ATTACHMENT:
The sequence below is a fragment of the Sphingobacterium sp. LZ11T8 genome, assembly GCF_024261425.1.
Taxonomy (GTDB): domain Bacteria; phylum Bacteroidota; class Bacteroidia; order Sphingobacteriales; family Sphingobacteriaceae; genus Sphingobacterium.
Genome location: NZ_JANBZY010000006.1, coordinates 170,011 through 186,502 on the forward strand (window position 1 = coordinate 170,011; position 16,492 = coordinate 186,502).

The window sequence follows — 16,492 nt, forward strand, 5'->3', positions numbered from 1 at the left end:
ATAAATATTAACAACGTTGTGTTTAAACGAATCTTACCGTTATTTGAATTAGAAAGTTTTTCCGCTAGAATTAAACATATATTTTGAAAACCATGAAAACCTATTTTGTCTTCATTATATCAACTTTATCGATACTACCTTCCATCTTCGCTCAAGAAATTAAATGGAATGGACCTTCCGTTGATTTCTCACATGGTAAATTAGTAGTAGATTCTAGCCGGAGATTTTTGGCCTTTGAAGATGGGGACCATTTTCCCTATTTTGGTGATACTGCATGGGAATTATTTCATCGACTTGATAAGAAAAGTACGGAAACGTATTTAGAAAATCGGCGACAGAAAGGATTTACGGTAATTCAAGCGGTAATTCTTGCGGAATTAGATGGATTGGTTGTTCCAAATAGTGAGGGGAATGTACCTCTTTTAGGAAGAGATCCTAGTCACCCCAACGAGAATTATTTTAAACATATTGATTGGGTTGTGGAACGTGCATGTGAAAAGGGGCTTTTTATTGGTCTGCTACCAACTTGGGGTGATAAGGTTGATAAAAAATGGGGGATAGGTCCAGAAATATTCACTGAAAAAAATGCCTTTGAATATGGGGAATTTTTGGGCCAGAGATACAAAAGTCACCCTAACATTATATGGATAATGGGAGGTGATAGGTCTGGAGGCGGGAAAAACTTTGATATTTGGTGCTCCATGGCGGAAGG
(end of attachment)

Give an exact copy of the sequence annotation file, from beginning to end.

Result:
The sequence below is a fragment of the Sphingobacterium sp. LZ11T8 genome, assembly GCF_024261425.1.
Taxonomy (GTDB): domain Bacteria; phylum Bacteroidota; class Bacteroidia; order Sphingobacteriales; family Sphingobacteriaceae; genus Sphingobacterium.
Genome location: NZ_JANBZY010000006.1, coordinates 170,011 through 186,502 on the forward strand (window position 1 = coordinate 170,011; position 16,492 = coordinate 186,502).

The window sequence follows — 16,492 nt, forward strand, 5'->3', positions numbered from 1 at the left end:
ATAAATATTAACAACGTTGTGTTTAAACGAATCTTACCGTTATTTGAATTAGAAAGTTTTTCCGCTAGAATTAAACATATATTTTGAAAACCATGAAAACCTATTTTGTCTTCATTATATCAACTTTATCGATACTACCTTCCATCTTCGCTCAAGAAATTAAATGGAATGGACCTTCCGTTGATTTCTCACATGGTAAATTAGTAGTAGATTCTAGCCGGAGATTTTTGGCCTTTGAAGATGGGGACCATTTTCCCTATTTTGGTGATACTGCATGGGAATTATTTCATCGACTTGATAAGAAAAGTACGGAAACGTATTTAGAAAATCGGCGACAGAAAGGATTTACGGTAATTCAAGCGGTAATTCTTGCGGAATTAGATGGATTGGTTGTTCCAAATAGTGAGGGGAATGTACCTCTTTTAGGAAGAGATCCTAGTCACCCCAACGAGAATTATTTTAAACATATTGATTGGGTTGTGGAACGTGCATGTGAAAAGGGGCTTTTTATTGGTCTGCTACCAACTTGGGGTGATAAGGTTGATAAAAAATGGGGGATAGGTCCAGAAATATTCACTGAAAAAAATGCCTTTGAATATGGGGAATTTTTGGGCCAGAGATACAAAAGTCACCCTAACATTATATGGATAATGGGAGGTGATAGGTCTGGAGGCGGGAAAAACTTTGATATTTGGTGCTCCATGGCGGAAGG